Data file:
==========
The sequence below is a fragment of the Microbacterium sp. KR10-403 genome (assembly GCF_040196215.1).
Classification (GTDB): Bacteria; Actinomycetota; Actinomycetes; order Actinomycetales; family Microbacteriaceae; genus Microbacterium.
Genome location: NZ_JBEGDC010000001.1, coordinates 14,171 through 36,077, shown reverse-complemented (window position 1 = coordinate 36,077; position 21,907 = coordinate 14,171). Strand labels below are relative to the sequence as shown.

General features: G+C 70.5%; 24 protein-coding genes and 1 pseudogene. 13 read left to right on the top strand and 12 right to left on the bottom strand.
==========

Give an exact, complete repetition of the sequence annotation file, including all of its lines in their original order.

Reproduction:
The sequence below is a fragment of the Microbacterium sp. KR10-403 genome (assembly GCF_040196215.1).
Classification (GTDB): Bacteria; Actinomycetota; Actinomycetes; order Actinomycetales; family Microbacteriaceae; genus Microbacterium.
Genome location: NZ_JBEGDC010000001.1, coordinates 14,171 through 36,077, shown reverse-complemented (window position 1 = coordinate 36,077; position 21,907 = coordinate 14,171). Strand labels below are relative to the sequence as shown.

General features: G+C 70.5%; 24 protein-coding genes and 1 pseudogene. 13 read left to right on the top strand and 12 right to left on the bottom strand.